But anyway. Yesterday it went just about as smoothly as could be. Found and boxed the cats – OK, so it took two of us, and there had to be Deep Excavations (Sally from behind a pile of boxes, Harry from behind the television). And just how is it that when you try to put them in their carriers, the cats always have eight legs apiece, each of which is at least a foot long and at right angles to their bodies? But we set off in good time (even if I did forget their record books in the euphoria), arrived early with no mishaps of any kind, and were seen early, too, for oce. They haven’t put on any weight, despite eating for England at the moment, and passed their checkups apart from the fact that Sally will need a tooth extracting (Louise the vet tells me that there have been attempts to fill cats’ teeth, but that they tend to lick the fillings out!). Harry (world’s huggiest cat) had his usual fan club session with the female members of staff, who fell for him in a big way earlier this year when he spent some weeks with them having a bladder problem sorted out. A short wait for our driver to return, we arrived back and the mogs were tucking into breakfast, all within an hour of leaving!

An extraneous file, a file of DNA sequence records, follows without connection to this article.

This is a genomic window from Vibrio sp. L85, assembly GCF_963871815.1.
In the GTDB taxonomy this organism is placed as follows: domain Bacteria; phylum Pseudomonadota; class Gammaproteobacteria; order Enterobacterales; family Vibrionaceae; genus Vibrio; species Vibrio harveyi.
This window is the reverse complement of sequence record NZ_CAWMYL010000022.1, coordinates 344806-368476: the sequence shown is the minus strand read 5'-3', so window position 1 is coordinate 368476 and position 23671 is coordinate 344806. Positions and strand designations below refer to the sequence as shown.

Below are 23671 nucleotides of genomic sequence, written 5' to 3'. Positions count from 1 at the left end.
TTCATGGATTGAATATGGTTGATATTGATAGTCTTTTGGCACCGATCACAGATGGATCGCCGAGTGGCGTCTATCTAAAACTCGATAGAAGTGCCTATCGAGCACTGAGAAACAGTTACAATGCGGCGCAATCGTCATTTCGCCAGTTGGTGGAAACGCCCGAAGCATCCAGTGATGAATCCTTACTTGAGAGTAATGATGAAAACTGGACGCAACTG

I’m sure that at least part of what helped was that we were being chauffeured by our friend Les, who drives a Mercedes, thus providing a smooth ride. You can’t say our cats don’t have good taste!

08 November 2008

Autumn Bites!

Autumn Bites!

As the weather has been so iffy recently (it’s a bit much when we can’t even have a decent September!), time to bring on the appropriate sustenance. Recently on the menu here:

‘Beef and Salad’ casserole (beef, tomatoes, peppers, fennel, onions, garlic)